Published: June 1, 2005
In the aftermath of the French rejection of the European Union constitution, on the eve of the Dutch referendum and amid political uncertainty in Germany, there is a growing risk that the EU will start to backtrack on its commitment to continued enlargement.
Yet, in recent years, Europe has prided itself on the perceived success of its so-called "soft power".Indeed, there is no way to explain the swift and smooth transformation of societies from Estonia to Bulgaria without referring to both the magnetism of the EU and the model it was able to provide. Hard power can certainly bring down regimes, as Iraq demonstrated, but in order to build new regimes, soft power is largely required.
But there is now a serious risk that Europe will curb its soft powers just when they are perhaps most needed. Such a development would have grave consequences for the stability of the wider region.
The debate is mainly about Turkey. In France, Jacques Chirac, the president, has talked about Turkish membership being two decades or so away, and Nicolas Sarkozy, leader of the ruling UMP party, makes no secret of his opposition to the entire idea. In Germany, there is pressure on the Christian Democrats to turn the coming election campaign more or less into a referendum on Turkish membership of the EU - just ahead of the start of accession negotiations in October. But the coming enlargement must cover all of south-eastern Europe. It is here that Europe's soft power is so urgently needed, in order not only to secure the continued European reformation of Turkey but also the reconciliation and reintegration of the war-torn societies of the Balkans.
Let us be clear: without the soft power of EU enlargement, neither of these processes has much prospect of going forward and the risk of backsliding is very real. In both cases, the prospect of membership has been declared time and again by the EU. If the Union is seen as pulling away from its commitment to enlargement, it should be no surprise if these societies start to backtrack on their commitment to European values and stability.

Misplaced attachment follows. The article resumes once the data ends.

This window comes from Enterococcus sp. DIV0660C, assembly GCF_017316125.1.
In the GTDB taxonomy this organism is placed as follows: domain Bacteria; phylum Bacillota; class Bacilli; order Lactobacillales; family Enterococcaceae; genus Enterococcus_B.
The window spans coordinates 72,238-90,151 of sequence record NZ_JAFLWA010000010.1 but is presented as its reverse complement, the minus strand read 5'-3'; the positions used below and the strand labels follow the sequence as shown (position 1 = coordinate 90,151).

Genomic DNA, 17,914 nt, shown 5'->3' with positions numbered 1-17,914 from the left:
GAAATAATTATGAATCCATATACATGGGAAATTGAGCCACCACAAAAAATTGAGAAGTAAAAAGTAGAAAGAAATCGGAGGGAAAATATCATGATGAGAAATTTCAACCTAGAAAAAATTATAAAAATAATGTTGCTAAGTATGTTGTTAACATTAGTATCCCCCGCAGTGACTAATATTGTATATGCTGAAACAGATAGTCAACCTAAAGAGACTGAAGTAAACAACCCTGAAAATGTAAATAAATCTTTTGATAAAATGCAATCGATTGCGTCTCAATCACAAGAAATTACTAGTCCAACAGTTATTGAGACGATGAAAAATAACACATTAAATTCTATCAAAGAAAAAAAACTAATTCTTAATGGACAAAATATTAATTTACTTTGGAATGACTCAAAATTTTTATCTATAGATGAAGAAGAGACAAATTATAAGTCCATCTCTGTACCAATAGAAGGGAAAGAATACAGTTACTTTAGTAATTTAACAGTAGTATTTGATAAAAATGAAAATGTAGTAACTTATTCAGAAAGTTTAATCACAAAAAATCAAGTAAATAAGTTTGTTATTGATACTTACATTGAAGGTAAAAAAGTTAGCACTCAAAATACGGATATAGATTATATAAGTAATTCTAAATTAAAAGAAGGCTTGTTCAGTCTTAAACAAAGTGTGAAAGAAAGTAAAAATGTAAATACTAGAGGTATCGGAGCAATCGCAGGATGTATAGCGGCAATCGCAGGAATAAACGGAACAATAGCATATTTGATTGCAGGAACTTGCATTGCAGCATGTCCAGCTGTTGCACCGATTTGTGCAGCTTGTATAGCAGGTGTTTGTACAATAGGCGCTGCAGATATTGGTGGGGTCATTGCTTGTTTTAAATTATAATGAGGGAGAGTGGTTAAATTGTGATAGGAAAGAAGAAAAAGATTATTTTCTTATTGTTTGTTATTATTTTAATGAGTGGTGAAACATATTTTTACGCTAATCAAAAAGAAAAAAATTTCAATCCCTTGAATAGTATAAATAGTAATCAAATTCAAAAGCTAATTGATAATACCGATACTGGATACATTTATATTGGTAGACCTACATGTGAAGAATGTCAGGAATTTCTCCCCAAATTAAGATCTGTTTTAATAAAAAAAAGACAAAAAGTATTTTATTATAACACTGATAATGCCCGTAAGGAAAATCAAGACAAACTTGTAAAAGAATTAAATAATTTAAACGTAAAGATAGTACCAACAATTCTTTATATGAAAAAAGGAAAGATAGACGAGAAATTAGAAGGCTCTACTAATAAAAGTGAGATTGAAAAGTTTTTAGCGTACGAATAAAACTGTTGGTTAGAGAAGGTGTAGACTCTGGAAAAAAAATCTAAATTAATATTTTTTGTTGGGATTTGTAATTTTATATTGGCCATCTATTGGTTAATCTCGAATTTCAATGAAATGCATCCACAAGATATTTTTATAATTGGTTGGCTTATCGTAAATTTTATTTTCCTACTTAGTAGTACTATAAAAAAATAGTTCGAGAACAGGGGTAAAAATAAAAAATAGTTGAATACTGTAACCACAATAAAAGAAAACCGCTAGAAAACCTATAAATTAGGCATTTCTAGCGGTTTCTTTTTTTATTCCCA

The French referendum result was warmly welcomed by the Serb ultra- nationalist Radical Party, which noted that Serbia no longer had reason to "mindlessly meet every demand from Europe". Ultra-nationalists throughout the region certainly joined in the jubilation. A decade after the Srebrenica massacre, there are still serious issues in the Balkans. Kosovo remains an open wound. Reconciliation has a long way to go in most of these societies.
With the status of Kosovo on the negotiating table in the coming year, the challenge of resolving this at the same time as the EU is seen as backtracking on its commitment to enlargement could well end in disaster. The waning prospects of a broader and united Europe will give free rein to the forces of nationalism. There will be an acute risk that the hard power of Nato will have to resolve what the failing soft power of the EU has caused.
In many ways, bringing the countries of the Balkans into the EU would be more difficult than bringing in Turkey. State structures are weaker, corruption often rampant, organised criminality a big factor and reconciliation after the conflicts of the past often superficial. Some of this is obvious also in Romania, which has already been given the green light.
There are also elements of all this in Turkey, but far less. And the excellence found in many aspects of Turkish economic, academic and public life is scarcer in the smaller Balkan societies. In both cases, however, the prospect for further reforms is intimately linked to the EU model.
The same applies to Ukraine, which has declared its wish to join the queue of applicant states. Here the road ahead is even longer; what counts, though, is that the road is seen as being there, in order to give direction and stability to the transformation.
If Europe is seen as closing its door to Turkey, the Balkans and the Ukraine, it should know it is opening the door for other forces and risks creating instability on its very doorstep in the decades ahead. Different satellite arrangements, whatever glorious labels they are given, will do next to nothing to compensate as long as that door is closed.
The lesson of the referendum in France and the debates elsewhere is not that enlargement should be abandoned but that it should be anchored in a more open and democratic debate. The failure so far in this respect is much too obvious, notably in the Turkish case but also in others. We cannot go further and faster than the citizens of Europe are prepared to tolerate - but we should recognise the fundamental difference in a capitulation to populism. It is leadership that is called for if abandonment of the soft power of Europe and a slide into instability are to be avoided.
The writer, former prime minister of Sweden and UN envoy to the Balkans, is a board member of the Centre for European Reform